It’s early autumn when I head down the M1 from Brisbane to Crystal Castle and Shambhala Gardens nestled in Byron Shire’s hinterland of northern New South Wales Australia.
An easy two-hour drive I arrive mid-morning, the humidity bearable and the ambient temperature a comfortable 28o Celsius. Every now and I again I walk through a pocket of cool air – deliciously divine.
Spread over five hectares (12.4 acres) this ever-evolving property sits on an area of the Tweed volcano where lava flowed approximately 23 million years ago. Crystals of varying sizes are scattered through gardens and benches strategically placed to take advantage of the verdant surroundings.
Views that roll on forever
A lifelong nature lover, the Castle’s Music of the Plants experience is why I’m here. Research shows trees communicate with each other[i] as do other plants[ii] by releasing volatile chemicals. According to an article by Christine Hse dated Jun 11, 2012, Scientists Confirm that Plants Talk and Listen To Each Other, Communication Crucial for Survival[iii] they not only respond to sound but communicate to each other by making clicking sounds. Knowing this I’m curious as to how plant communication translates into music.
This experience began 40 years ago in Damanhur[iv] – an award-winning spiritual eco-community in the Piedmont region of northern Italy when Damanhur researchers designed a device capable of capturing the sound a plant makes, by connecting it to the plant’s leaves and roots. In effect this device picked up the plant’s electrical emanation and produced sound.
Fast forward to the present and I’m in the Castle’s Peace Room, now filled to capacity. Facilitator, Sjha’ra of Chocolate Yoga (worthy of its own story) welcomes us. The rock stars of the show, six potted plants and a synthesiser, sit beside her. Two electrodes are plugged into the device, the conductor has a nail attached and is placed into the soil around the root of the plant, the other is attached to the upper leaves. We learn that once an electrical connection is made, the algorithm is translated by the Musical Instrument Digital Interface (MIDI) producing sound through the synthesiser.
While hooking up the electrodes Sjha’ra introduces a Madonna lily. We’re told that to hear the best music an open heart is required and we’re instructed to project feelings of love toward Madonna.
An elderly gent in the front row turns to a young lady three seats across mouthing ‘Love?’ Smiling she nods. He mouths ‘love?’ three more times before turning to the front.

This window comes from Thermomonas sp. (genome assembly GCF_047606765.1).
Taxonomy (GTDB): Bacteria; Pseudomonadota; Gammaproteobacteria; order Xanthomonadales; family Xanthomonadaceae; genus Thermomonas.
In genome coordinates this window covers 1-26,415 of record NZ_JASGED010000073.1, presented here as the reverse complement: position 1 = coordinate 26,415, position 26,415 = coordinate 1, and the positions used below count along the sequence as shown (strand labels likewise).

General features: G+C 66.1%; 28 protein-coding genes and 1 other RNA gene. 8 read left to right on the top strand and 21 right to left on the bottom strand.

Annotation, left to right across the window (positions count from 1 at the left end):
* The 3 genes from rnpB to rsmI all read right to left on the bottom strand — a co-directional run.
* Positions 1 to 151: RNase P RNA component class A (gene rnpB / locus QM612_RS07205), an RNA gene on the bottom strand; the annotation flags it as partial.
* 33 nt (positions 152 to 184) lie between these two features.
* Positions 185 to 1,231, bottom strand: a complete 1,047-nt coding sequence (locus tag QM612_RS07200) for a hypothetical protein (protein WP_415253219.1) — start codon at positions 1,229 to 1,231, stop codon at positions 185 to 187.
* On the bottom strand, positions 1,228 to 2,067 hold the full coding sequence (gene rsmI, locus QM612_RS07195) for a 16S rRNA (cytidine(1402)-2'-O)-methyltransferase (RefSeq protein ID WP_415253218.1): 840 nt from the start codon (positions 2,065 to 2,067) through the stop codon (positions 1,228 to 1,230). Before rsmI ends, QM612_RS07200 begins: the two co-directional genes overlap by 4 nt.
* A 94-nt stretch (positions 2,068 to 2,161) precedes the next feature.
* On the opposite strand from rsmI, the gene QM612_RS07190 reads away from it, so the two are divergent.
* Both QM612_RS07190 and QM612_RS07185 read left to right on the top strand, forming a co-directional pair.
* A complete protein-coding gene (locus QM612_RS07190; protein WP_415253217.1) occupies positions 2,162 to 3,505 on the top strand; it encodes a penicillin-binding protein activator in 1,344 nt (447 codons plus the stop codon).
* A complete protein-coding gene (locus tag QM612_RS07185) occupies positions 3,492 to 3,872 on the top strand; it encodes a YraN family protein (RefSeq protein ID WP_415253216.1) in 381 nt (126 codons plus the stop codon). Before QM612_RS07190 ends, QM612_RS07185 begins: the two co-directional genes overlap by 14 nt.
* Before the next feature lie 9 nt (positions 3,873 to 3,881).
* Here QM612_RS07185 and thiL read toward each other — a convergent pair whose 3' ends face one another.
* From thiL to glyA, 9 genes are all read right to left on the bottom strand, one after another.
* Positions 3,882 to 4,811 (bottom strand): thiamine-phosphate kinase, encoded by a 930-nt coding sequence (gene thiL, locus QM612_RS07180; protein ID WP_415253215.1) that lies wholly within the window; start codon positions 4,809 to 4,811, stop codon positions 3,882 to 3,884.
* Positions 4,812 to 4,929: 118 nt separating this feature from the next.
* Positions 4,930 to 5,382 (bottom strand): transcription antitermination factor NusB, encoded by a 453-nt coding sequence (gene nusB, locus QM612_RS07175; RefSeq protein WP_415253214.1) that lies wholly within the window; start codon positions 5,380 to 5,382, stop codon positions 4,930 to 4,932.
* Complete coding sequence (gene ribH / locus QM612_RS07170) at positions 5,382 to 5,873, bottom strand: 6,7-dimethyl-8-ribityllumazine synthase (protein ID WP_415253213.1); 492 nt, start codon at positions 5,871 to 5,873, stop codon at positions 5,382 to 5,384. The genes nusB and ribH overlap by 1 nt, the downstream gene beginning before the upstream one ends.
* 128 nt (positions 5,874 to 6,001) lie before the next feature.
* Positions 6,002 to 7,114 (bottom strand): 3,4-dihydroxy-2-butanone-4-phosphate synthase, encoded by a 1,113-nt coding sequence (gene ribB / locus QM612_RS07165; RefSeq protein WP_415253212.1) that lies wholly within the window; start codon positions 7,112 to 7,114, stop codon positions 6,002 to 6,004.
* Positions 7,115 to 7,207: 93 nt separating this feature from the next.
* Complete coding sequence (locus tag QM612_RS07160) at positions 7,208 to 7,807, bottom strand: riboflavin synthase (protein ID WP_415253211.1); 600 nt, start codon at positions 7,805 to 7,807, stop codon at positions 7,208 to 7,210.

Now we sit and wait. Sjha’ra informs us that while these plants produce music, not all plants do and in fact need to be trained. My eyelids flutter wildly analysing this training concept. I later research plant training and discover trainers expose them to different music, handle them, and talk to them.
My mind wanders back to a 1986 interview where Prince Charles said he talked to plants. In a Daily Mail article of 2 March 2013 written by Rebecca Evans, Prince Charles further stated that these days he also instructs them. Kudos to His Royal Highness.
Back in the room Sjha’ra smiles touching Madonna’s leaves to encourage a response. ‘Maybe Madonna’s shy?’ she muses.
Madonna beeps once, pauses, then plays a delightful riff of experimental music. Goosebumps explode while I listen transfixed to the melody.
While Sjha’ra enlightens us with the music’s history, I mentally promise to become a better caretaker of my plants and shower them with love. I suspect there are others in the room thinking much the same.
A young agave Sjha’ra hasn’t worked with before is the last performer. Shy at first the plant takes a few moments to warm up. We send it more love. Sjha’ra jumps in surprise at its first note and smiles at the plant. Another beep, followed by a longer tone. Tentatively Agave plays several notes, picks up the pace before slowing down again. I’m unable to shake the feeling that this agave’s communication style is much like a two-year old, and subsequently fall in love with it.
After the concert I ask Sjha’ra about people’s reactions to this experience. She tells me there are many, recalling an older woman who at 65-year-old had never owned an indoor plant. “She always had plastic plants because she didn’t like messing around with plants, and didn’t want the responsibility of caring for them. Underneath all that was the fear of killing the plants.”
After her plant music experience, she bought her first indoor plant – one is truly never too old to begin something new.
It’s no secret that plants and music have healing qualities, and from a personal point of view found the combination of both to be profound and a reminder to become a better guardian of the surrounding plant life.
[i] http://www.abc.net.au/science/articles/2015/05/20/4236600.htm – Do trees communicate with each other